Travelers have been indispensable to Pope’s VR efforts in Palmyra. Little could they have known that the vacation snapshot they took of their visit to the site 10 years ago could now be used to preserve extinct temples. The data of tourists’ digital photographs allowed for a collage of the imagery, creating a more complete picture of each structure.

“It’s the tourists that are becoming basically collectors of scientific information—crowd-sourced science,” he said.May 2010: Tourists visit the ruins of old temple complex of Palmyra in Syria. gertvansanten/Getty Images

From tourist magnet to war zone

While many people in 2017 might not view Syria, and Palmyra in particular, as a tourist destination, it drew visitors from all over the world for hundreds of years.

Records of explorers traveling thousands of miles to stand in front of its temples, tombs, and colonnades date as far back as the 1600s. One Englishwoman in the early 19th century spent a fortune to travel with a caravan to Palmyra, just to glimpse the sight that she had read so much about.

Lady Hester Stanhope, an infamous widow and adventurer, made the journey in 1813 after becoming obsessed with the history of the similarly headstrong Queen Zenobia, who once reigned over Palmyra. Despite warnings and diplomatic obstacles, Stanhope spent 150 pounds sterling—the equivalent of $12,000—to make the trek across the desert on horseback, according to historian Browning.Archival images [photographed between 1867 and 1899] of remains of the Temple of Diocletian, statues, and L'Arc de Triomphe found in Palmyra, Syria. Library of Congress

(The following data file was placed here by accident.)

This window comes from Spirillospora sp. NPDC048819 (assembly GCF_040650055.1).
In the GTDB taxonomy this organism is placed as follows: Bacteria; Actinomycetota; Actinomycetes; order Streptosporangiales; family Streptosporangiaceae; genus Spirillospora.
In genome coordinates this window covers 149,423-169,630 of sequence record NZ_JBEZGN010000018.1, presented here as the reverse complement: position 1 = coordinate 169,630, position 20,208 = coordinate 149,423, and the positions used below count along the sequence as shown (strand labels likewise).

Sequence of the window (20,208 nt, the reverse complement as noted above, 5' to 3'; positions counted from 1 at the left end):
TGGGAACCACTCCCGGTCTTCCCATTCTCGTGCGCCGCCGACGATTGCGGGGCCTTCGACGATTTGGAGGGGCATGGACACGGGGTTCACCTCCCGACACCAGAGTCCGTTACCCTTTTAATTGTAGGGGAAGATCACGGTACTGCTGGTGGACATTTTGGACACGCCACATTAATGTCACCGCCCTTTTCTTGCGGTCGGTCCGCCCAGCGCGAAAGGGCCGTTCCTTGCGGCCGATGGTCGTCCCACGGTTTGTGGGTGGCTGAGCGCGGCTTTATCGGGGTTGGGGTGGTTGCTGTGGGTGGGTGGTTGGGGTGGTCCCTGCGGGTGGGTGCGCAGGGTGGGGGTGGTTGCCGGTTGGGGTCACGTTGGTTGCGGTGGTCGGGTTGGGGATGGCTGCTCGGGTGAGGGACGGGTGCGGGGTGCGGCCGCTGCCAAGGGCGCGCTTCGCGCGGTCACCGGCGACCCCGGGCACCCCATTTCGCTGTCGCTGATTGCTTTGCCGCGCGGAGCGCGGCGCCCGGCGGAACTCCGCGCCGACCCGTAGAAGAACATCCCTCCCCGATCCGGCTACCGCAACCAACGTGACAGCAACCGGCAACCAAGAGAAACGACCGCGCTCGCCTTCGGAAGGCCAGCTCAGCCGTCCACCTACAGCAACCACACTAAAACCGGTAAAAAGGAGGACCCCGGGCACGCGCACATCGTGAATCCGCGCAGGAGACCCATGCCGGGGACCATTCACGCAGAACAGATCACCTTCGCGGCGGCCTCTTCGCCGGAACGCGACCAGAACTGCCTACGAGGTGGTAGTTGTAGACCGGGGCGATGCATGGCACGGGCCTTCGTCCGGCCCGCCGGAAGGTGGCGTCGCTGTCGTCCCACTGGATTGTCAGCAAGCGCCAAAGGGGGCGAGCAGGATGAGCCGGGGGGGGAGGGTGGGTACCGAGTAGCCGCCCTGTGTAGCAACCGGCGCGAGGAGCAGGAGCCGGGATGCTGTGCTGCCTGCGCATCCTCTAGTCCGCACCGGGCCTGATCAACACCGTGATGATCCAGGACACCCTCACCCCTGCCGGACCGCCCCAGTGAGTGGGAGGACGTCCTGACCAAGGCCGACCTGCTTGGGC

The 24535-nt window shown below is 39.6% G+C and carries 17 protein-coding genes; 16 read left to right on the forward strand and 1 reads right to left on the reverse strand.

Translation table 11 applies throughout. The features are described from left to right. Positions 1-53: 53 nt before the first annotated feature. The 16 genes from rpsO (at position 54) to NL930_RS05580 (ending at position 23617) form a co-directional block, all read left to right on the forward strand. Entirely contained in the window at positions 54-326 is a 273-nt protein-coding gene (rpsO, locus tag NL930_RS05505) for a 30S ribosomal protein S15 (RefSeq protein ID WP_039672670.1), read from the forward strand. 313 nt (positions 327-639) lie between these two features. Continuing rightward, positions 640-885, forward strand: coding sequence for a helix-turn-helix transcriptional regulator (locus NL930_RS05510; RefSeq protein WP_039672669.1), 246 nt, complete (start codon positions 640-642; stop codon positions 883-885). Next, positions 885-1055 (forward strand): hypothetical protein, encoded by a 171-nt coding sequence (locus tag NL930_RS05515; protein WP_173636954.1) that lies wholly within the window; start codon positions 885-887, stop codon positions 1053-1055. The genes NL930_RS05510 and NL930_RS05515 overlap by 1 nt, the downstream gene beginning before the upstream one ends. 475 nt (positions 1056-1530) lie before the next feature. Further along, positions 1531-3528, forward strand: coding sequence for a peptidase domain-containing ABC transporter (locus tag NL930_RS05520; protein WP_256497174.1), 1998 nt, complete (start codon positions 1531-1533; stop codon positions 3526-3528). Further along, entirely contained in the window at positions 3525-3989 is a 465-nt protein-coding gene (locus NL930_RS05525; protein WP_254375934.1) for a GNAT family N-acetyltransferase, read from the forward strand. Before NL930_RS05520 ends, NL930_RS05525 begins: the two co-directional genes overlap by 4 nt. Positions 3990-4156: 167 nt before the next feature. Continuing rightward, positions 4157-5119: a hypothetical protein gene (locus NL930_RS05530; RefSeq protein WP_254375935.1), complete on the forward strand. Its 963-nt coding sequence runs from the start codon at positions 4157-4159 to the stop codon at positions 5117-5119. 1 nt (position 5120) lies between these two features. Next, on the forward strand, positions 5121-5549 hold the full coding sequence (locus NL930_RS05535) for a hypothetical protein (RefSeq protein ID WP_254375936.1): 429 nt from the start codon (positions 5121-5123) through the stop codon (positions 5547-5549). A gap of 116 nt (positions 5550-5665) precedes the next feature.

British explorers who traveled to Palmyra to make sketches of it inadvertently triggered a boom in Oriental decorating, according to Browning in his book, “Palmyra.” The influence that the Greco-Roman style of Palmyrene architecture exerted over the neoclassical revival in the 17th and 18th centuries is one of the reasons cited by UNESCO for naming Palmyra a “world heritage site” in the first place.